Sleep Apnea can cause a whole bunch of different things, from High BP, to diabetes, to night sweats, and nocturia (frequent urination during the night) it can also cause low O2 saturation, and can result in memory problems. If the sleep apnea is severe enough and it causes very low O2 saturations, that can result in heart attack or stroke during your sleep. Sleep Apnea can also cause weight gain, and host of other symptoms.The treatment is simple, CPAP, BiPAP, or VPAP ASV, depending on the type of apneas you have and the severity, But I will warn you as simple as the treatment is, it can, for some, be very difficult to adjust to!
When you go for a sleep study they will wire you up, like for an EEG, and a EKG, and also put a couple of other monitors on you, then you will go to bed, as you sleep they will monitor your sleeping both with the instruments, and they will also visually monitor your sleeping with a camera that watches you sleep. If your sleep apnea is bad enough and they get enough data, they might wake you up, and fit you with a mask and hook you up to a machine and then have you go back to sleep and they will do the titration study on you. This is known as a split night sleep study. Other wise they will just do the first part, and then have you come back for a second study to do the titration. Actually the 2 night study is better, because they have more time to get all the data, and more time to do a really good titration study to get your sleep apnea under control. Anyway after the titration study, they will set you up with a XPAP machine,which is a usually CPAP machine, and they will fit you with a mask. Then you will have an new bed partner, that you will sleep with forever! and you will become a Hosehead, like many of the rest of us! When and if you have a titration study they will usually let you try different masks on, try as many as you can, til you find one that is comfortable for you, this is very important, and I can't stress this enough! a proper fitting mask can make or break your successfull adjustment to CPAP treatment! Believe me I do know what I am talking about when it comes to Sleep Apnea. I was first diagnosed with it in January of 2007, in the first 18 months I had 6 sleeep studies done, before they finally got my treatment right! I went from CPAP to CPAP with Oxygen to BiPAP to VPAP Adapt SV with Oxygen which I am on now! The proper treatment does work, but it does take time to reap the benefits of the treatment, it doesn't happen over night, some symptoms will go away in a matter of a few weeks, for me the severe night sweats and nocturia disappeared in two weeks or so. But the tiredness and constant fatigue took 3 or 4 month before it finally let up! So you do have to be patient!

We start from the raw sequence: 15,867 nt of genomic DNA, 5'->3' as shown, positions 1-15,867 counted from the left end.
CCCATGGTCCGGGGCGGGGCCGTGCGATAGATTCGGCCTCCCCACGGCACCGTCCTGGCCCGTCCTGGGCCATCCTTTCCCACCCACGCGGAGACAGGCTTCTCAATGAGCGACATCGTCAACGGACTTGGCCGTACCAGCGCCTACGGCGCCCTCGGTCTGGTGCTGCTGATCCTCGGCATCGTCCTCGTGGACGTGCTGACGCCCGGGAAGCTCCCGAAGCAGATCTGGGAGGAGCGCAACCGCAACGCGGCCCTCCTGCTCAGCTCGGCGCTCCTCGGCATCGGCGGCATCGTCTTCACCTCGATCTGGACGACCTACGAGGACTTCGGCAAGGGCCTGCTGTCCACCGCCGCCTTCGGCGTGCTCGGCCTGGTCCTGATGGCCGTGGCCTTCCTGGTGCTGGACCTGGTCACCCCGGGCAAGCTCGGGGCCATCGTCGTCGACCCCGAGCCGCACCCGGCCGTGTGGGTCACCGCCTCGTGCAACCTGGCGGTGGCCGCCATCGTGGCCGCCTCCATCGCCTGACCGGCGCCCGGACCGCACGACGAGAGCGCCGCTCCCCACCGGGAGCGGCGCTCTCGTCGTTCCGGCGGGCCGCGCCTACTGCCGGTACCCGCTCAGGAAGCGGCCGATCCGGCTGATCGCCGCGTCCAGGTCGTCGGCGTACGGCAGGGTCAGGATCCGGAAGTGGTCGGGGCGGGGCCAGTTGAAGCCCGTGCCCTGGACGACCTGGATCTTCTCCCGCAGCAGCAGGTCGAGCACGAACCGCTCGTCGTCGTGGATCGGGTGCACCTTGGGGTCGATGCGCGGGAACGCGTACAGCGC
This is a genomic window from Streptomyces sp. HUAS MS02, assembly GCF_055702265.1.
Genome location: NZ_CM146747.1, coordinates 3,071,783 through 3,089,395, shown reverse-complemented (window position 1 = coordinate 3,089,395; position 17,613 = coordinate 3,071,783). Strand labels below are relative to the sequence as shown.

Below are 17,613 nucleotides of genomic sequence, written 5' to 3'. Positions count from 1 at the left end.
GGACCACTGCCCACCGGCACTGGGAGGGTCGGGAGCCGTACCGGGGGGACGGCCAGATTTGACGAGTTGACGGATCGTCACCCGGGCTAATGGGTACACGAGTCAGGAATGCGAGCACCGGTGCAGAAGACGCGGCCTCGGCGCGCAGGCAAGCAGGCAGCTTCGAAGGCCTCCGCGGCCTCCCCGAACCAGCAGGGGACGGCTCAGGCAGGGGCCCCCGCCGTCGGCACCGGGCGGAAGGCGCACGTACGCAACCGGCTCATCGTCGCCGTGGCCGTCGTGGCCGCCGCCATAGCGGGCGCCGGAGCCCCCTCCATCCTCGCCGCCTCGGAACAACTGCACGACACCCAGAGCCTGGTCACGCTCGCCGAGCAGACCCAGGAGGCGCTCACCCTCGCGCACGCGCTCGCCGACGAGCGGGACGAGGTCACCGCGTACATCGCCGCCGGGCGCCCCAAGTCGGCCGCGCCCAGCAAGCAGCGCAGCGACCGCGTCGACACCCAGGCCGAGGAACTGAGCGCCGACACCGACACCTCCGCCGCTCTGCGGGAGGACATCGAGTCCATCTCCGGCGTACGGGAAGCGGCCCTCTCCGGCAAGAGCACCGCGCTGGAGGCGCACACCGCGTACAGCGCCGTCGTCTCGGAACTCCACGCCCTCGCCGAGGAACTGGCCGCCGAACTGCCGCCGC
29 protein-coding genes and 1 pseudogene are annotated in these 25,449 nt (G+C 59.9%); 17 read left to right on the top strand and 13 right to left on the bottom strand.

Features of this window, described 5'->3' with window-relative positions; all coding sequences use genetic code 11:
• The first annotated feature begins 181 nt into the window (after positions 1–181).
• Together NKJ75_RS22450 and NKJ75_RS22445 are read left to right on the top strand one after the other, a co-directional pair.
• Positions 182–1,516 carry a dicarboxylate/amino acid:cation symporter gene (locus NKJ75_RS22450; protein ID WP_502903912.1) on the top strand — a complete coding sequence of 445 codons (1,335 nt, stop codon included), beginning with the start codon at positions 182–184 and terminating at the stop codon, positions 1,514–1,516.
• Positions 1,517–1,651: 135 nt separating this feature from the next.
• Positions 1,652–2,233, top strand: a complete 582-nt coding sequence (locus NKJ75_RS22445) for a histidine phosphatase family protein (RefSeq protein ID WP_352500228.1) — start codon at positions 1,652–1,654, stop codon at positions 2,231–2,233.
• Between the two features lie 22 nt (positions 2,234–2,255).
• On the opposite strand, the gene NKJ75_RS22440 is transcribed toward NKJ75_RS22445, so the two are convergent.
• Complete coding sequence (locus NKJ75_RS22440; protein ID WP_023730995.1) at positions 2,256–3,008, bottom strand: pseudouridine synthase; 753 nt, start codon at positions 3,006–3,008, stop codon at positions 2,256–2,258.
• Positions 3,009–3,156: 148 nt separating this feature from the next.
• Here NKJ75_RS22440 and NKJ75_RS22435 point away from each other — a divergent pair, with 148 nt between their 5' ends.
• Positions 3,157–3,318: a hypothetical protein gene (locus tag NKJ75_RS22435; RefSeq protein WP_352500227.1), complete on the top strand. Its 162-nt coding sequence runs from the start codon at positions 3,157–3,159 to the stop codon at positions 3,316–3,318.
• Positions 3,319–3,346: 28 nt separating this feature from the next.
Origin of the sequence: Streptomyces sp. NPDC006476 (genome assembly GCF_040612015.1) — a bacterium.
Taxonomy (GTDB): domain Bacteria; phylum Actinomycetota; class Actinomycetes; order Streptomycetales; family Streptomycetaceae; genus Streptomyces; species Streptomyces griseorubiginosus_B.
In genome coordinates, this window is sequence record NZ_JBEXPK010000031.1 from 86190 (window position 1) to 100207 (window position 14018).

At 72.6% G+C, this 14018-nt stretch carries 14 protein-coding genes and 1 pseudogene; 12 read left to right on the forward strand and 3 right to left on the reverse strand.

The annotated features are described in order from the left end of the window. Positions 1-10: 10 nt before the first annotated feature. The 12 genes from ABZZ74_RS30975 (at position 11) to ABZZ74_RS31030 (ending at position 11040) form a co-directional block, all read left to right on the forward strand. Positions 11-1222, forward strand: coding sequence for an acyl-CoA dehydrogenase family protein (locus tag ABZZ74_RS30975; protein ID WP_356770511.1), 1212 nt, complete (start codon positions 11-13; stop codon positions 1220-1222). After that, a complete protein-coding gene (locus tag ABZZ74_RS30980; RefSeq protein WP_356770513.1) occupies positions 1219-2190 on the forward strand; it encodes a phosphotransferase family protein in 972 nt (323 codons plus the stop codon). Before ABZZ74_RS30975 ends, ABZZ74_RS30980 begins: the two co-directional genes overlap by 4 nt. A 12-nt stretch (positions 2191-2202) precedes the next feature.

Anyway if you need any information about it or any advice feel free to E-mail me. I firmly believe the more involved you are in your treatment the more successful you will be. So I would encourage you (if you do have sleep apnea and need CPAP) to get a data capable machine so you can monitor and get involved in your treatment! With CP issues, sleep apnea can be a bit more of a challenge!
Good Luck to You
I'm Retired USAF, went back to school and became an RN, and now am on full disalbility!--Degenerative Disc (affecting mostly the thorasic disc but all levels involved), C6/7 laminectomy/diskectomy& fusion, Osteoarthritis, Ulcerative colitis, Chronic Pain, Fibromyalgia, Complex Sleep Apnea, and host of other things to spice up my life!(NOT!) Medications: Oxycontin, Percocet, Baclofen, Sulfasalazine, Metoprolol, Folic Acid, Supplemental O2 at 3lpm with VPAP Adapt SV